Racing into the box, Madjid Bougherra slid into the six-yard box in pursuit of a through ball. His studs caught Aberdeen goalkeeper Jamie Langfield in the face, and the linesman adjudged the challenge to be dangerous play, Dougal giving the big defender his marching orders.

So it was with Steven Whittaker at centre back and Steven Davis at right back that Rangers started the second half.

Again, they failed to make much of an impact, struggling to create much against a resolute Aberdeen defence.

Finally, with an hour gone, Smith introduced Ferguson and Novo in place of Mendes and Boyd, and within seven minutes Rangers were 2-0 up.

The first came when Ricky Foster, at full stretch, turned Kenny Miller's cross from the left beyond Langfield. Then, two minutes later, Miller himself netted from a Nacho Novo cross.

The sense of relief within Ibrox was palpable.

I've been a recent critic of Barry Ferguson's, as I think that he's been a liability, winning a place in the team on reputation rather than merit. There's also a near unbearable arrogance around him, as evidenced by his behaviour when with the Scotland squad.

But his introduction yesterday reinvigorated Rangers, and his passing was more direct than usual, opening up the Aberdeen defence more easily than any of his team mates had found it in the previous hour.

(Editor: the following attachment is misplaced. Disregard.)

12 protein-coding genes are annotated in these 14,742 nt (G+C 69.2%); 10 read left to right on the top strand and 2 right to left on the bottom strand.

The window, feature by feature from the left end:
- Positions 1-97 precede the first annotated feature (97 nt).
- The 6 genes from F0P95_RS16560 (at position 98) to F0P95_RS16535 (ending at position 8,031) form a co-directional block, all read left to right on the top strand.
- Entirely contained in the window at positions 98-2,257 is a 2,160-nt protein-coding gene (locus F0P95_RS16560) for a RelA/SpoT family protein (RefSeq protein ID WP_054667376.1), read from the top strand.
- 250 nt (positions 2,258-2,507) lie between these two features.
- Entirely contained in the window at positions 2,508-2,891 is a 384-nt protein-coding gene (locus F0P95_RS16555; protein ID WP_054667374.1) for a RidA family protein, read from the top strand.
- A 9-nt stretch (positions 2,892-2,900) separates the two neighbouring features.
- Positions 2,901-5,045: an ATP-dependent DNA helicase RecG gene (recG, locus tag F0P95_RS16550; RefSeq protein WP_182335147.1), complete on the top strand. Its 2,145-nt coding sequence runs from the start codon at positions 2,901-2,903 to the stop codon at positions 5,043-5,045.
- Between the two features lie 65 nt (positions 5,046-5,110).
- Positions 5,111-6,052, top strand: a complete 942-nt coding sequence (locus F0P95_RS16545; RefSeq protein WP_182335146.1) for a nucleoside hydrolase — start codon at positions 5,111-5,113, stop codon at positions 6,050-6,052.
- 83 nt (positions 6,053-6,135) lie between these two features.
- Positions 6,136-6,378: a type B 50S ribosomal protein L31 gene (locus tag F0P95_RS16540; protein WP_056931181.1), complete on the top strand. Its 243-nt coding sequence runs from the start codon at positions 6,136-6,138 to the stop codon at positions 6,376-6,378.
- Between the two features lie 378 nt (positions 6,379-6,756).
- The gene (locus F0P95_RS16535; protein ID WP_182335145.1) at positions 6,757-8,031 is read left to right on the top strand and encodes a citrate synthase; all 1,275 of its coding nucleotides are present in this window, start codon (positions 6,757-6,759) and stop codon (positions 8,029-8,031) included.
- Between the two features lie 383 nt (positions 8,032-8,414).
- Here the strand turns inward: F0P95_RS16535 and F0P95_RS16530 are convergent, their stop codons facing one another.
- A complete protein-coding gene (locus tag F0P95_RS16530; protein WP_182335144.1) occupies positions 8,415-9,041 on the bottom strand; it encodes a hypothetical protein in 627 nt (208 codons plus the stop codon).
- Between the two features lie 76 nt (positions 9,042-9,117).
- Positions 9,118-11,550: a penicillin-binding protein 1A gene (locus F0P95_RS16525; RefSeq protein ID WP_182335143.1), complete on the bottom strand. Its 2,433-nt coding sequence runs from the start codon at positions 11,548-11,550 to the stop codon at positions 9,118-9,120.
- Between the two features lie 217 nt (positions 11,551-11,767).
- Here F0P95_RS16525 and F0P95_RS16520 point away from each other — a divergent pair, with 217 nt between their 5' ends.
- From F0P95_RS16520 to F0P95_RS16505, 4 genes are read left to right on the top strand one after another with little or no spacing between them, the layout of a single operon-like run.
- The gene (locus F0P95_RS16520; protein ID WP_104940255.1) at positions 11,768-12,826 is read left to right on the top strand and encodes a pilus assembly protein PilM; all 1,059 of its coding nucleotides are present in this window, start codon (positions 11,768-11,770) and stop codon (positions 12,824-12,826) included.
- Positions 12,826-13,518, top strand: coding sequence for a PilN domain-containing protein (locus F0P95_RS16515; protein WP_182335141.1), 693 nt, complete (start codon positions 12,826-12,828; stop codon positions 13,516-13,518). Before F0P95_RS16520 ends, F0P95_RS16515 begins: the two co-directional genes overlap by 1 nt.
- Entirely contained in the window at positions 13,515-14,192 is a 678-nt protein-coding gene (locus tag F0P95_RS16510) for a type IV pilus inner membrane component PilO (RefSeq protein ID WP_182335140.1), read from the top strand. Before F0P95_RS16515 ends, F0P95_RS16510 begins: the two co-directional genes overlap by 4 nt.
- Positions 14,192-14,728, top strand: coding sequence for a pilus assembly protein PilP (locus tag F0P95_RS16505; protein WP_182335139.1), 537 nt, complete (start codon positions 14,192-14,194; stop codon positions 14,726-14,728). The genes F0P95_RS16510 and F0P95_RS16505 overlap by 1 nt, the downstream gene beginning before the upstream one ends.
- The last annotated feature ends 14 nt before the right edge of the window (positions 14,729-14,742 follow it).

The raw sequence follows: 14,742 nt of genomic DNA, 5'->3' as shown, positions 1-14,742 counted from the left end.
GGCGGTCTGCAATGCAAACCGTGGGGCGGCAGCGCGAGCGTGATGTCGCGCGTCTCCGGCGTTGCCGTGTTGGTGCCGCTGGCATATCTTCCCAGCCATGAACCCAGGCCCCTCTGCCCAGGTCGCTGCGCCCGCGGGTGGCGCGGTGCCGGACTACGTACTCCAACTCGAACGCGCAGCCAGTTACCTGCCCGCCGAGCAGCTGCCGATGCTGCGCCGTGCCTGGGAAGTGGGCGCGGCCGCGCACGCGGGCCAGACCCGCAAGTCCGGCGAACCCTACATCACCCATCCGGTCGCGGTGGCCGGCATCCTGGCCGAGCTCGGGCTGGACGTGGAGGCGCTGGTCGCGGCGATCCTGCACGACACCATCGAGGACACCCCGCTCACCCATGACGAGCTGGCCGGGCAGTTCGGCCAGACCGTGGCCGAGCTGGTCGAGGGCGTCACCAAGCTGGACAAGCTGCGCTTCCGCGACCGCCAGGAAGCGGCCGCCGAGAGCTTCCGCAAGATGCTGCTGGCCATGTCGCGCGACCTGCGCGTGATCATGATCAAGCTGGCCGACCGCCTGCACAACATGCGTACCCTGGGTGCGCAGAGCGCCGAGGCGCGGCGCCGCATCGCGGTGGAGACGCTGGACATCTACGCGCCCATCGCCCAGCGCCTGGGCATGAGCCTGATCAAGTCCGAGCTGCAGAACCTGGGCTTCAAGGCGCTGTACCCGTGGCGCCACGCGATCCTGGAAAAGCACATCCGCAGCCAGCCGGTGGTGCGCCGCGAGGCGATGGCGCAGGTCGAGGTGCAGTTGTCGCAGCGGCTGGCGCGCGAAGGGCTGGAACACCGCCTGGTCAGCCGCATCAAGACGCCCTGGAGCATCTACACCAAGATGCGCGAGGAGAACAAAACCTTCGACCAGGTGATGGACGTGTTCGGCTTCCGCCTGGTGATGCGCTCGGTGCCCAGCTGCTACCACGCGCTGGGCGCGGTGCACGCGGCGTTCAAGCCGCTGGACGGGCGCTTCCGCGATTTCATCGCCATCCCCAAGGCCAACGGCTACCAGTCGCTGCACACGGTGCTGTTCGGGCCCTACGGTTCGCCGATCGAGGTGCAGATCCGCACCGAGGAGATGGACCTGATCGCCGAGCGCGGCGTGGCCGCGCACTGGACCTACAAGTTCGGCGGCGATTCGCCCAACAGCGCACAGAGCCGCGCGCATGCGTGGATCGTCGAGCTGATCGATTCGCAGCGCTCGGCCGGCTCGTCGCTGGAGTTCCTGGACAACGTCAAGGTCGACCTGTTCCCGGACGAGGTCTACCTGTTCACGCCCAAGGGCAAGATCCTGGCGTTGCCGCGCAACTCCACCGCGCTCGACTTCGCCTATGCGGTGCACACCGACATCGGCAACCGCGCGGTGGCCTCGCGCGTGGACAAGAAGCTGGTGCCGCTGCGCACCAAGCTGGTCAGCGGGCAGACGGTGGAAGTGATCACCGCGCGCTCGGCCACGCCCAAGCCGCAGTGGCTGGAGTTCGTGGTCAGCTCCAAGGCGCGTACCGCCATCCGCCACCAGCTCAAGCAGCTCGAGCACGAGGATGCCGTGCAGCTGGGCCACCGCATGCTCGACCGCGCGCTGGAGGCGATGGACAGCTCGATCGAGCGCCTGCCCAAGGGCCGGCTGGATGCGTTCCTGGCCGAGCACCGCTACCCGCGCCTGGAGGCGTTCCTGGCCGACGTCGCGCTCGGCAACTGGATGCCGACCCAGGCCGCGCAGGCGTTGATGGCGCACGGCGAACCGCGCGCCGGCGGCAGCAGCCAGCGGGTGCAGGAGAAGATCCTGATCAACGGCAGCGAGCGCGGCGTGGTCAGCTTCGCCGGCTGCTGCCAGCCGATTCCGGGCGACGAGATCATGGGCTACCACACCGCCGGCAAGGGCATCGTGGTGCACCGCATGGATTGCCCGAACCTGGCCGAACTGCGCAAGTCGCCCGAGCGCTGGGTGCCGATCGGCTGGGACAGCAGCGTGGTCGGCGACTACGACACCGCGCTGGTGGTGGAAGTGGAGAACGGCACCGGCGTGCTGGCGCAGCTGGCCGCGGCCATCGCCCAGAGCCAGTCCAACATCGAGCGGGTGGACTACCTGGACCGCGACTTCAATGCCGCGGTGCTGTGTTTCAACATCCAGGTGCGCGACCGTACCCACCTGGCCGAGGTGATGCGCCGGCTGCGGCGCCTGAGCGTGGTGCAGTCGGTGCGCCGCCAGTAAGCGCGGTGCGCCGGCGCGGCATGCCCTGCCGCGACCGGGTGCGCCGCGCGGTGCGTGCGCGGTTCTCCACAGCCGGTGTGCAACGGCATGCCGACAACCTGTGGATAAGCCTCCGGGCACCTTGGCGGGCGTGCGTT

With Rangers two goals up with 20 minutes to play, the chance was there for the Ibrox side to chase more goals in an effort to boost their goal difference.

All such hopes were dashed in the 77th minute when Michael Paton scored a soft goal, the Rangers defence unable to close him down before he could shoot.

Rangers were then faced with a difficult choice - chase more goals and risk conceding again and dropping two points, or shore up at the back and settle for a win, albeit by a single goal.

They opted for the latter, and moved back to the top of the league ahead of Celtic's match today. Should the Mhanky Mhob win against Hibs, they will return to the summit for the start of next Helicopter Sunday.

Do I think Rangers will win the league? Blind optimism says yes, common sense says no. Too many times poor refereeing decisions, odd team selections, poor form and mediocre players have conspired against the club to believe that there will be a dramatic enough swing on the final day.

What's most annoying is that this Celtic team is as poor as its Rangers counterpart. Would any of the players have made it into the teams managed by Tommy Burns, Wim Jansen, Jo Venglos or Martin O'Neill? Scott Brown maybe. Artur Boruc at his peak. Maybe Aiden McGeady.

Financial limitations for both sides have limited the quality of player available to Walter Smith and Gordon Strachan. Rangers' squad looks old, slow and limited in creativity. I would never doubt the work rate of Weir, Papac, Dailly, Bougherra, Miller et al, but their abilities simply aren't up to the standards of previous Rangers teams.

A cutting down of dead wood would probably be on the cards for Rangers this summer were it not for a lack of credible and affordable alternatives.

But, as the song says, no surrender....bring on Helicopter Sunday....